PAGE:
On-demand platforms connect service providers with customers by acting as the middleman. They fulfill this function through real-time notification frameworks which drive the necessary onboarding, action items and communications among the users.
The first thing that comes to your mind when you hear the word ‘notification’ may be the alerts you see on your phone. These are called notifications include everything from emails, app alerts to low battery warnings. We are focusing on app-alert notification frameworks designed to guide users through your app’s UX. We also invite you to read our article on push notifications here.
Unless you are sending a broadcast to a group of users, you must ensure your notifications only go to the targeted user. Ensure you are dealing with a developer who understands how to utilize end-user device IDs and accounts to safeguard privacy and user experience. Each device has a unique token that is provided by the interaction of the OS with the server where the app is hosted. It is this unique ID that is used when sending notifications to an end-user.
Pieces of the Notification Puzzle
A typical on-demand notification framework has the following parts:
- end-users : The people involved in a transaction on your platform;
- triggers : An event/occurrence that causes communication between end-users;
- Email/Push/SMS: The notification method to communicate with end-users;
- Content : What the notification is saying; and
- Action : What interacting with the notification leads to.
Types of Notifications
Trigger-based notifications are sent during an end-user’s journey on the app. They are specific to the transaction happening between the customer and service provider like a message inviting you track your service provider’s location.
Broadcast or Bulk Notifications
Broadcast notifications are sent to multiple users at the same time. You could send different notifications to different user groups based on certain filters or even send the same notification to all users.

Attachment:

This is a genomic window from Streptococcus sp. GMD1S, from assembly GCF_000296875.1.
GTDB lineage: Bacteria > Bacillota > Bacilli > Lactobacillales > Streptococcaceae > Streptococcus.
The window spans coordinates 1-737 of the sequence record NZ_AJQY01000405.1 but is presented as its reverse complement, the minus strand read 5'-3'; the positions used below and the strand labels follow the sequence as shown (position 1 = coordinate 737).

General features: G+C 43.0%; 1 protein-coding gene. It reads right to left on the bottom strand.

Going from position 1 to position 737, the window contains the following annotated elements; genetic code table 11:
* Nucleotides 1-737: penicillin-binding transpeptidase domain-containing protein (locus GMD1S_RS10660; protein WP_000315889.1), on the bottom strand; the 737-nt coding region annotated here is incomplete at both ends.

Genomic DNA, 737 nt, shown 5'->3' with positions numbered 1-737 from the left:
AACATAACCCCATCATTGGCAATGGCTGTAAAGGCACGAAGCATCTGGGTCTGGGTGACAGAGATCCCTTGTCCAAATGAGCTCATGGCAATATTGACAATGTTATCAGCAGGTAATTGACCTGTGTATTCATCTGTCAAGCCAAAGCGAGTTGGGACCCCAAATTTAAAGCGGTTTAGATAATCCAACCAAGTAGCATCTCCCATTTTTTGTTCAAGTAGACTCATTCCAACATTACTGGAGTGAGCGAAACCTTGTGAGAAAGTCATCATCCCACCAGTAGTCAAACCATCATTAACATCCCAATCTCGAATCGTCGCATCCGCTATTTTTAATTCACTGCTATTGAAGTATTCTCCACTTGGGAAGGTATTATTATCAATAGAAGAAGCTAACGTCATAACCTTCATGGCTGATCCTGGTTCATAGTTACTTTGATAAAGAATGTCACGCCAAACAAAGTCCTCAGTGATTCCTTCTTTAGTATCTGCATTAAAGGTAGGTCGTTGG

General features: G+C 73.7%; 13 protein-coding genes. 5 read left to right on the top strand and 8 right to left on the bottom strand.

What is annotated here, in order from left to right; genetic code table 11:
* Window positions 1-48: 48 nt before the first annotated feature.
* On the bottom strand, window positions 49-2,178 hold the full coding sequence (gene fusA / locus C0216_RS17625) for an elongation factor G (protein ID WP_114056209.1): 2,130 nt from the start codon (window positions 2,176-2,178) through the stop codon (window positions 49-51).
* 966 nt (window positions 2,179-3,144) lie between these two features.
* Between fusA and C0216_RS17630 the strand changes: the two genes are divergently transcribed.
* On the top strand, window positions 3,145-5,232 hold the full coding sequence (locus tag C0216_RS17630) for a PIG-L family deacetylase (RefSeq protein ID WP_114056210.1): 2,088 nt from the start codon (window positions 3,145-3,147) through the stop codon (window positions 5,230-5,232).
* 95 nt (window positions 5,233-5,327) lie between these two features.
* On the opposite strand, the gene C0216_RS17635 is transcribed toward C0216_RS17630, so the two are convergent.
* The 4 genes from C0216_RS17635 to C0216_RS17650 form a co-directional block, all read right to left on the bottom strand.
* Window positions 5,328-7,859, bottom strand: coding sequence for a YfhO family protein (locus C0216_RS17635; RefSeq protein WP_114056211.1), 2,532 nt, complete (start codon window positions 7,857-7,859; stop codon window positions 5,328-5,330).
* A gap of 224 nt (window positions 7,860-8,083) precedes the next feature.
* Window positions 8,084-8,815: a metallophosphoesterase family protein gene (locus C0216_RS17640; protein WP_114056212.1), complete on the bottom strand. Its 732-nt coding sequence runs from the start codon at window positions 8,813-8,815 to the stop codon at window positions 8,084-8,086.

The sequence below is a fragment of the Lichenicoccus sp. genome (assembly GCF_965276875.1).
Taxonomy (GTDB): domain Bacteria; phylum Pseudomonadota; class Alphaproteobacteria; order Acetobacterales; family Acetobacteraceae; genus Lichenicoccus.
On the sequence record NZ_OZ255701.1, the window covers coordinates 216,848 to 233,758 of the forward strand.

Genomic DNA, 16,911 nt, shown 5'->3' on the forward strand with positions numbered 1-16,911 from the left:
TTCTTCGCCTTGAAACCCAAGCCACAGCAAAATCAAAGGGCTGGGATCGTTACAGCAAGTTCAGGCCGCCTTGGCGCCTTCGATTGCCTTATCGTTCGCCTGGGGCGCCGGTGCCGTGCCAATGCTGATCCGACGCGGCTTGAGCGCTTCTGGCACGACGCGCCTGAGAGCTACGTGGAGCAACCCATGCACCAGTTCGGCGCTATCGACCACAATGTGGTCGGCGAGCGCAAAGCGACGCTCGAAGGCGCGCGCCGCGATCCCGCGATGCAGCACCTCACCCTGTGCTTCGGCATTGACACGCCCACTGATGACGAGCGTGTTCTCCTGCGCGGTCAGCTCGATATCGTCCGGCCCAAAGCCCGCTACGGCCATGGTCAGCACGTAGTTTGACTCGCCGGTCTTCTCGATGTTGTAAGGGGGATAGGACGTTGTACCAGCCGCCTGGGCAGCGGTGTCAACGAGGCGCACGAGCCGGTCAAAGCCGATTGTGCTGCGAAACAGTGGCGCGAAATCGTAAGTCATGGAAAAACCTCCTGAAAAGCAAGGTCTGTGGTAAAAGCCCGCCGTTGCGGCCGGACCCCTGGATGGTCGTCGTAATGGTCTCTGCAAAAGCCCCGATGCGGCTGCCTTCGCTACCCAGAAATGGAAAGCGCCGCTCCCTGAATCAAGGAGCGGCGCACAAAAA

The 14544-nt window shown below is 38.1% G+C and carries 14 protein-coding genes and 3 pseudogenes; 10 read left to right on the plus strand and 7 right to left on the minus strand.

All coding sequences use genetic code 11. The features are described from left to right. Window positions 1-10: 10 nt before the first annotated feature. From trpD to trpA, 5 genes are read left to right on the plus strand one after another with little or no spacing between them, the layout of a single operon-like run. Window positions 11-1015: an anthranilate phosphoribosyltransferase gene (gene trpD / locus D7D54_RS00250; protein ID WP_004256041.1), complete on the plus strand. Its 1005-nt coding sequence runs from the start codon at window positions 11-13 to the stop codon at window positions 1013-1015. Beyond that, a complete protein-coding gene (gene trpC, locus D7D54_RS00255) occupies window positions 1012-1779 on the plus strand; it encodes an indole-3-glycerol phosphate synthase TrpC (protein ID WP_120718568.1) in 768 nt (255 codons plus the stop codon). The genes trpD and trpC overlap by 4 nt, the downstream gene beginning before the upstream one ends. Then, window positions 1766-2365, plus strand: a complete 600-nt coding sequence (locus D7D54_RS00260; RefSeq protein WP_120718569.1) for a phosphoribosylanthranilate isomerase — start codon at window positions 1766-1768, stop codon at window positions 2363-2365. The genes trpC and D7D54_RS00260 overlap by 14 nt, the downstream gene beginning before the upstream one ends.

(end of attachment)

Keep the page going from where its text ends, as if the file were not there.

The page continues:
Notification Triggers, Modes and Content – When, What and How
When do you send trigger notifications? The big milestones include registration, requests for service, scheduling the service, delivering the service and payment, but can they can also address issues like delays or cancellations.
Push messaging is the preferred notification mode in most circumstances because its built into the user experience unlike email or SMS. Push notifications are also actionable – i.e. they lead end-users seamlessly to the next step of their on-demand journey, pushing them forward intuitively. Clicking on alerts on your phone’s notification panel should ideally let end-users take an action to move ahead. Typically SMS should be reserved for major steps like initial registration or authentication and email for delivery of larger amounts of content such as receipts or other email attachments.
Be Aware of Payload Limitations
There’s a term for the bytes in a notification called payload. The acceptable limit of a payload is different for each OS. If a notification exceeds that limit, it will be rejected by the server. While there is presently no limit in Android, iOS limits the payload to a maximum of 2 KB.
Hopefully, you now have an idea of the importance of notifications in any on-demand platform. Once you and your developer have a solid grasp of the when, how and what of your platform’s notifications, you are well on your way.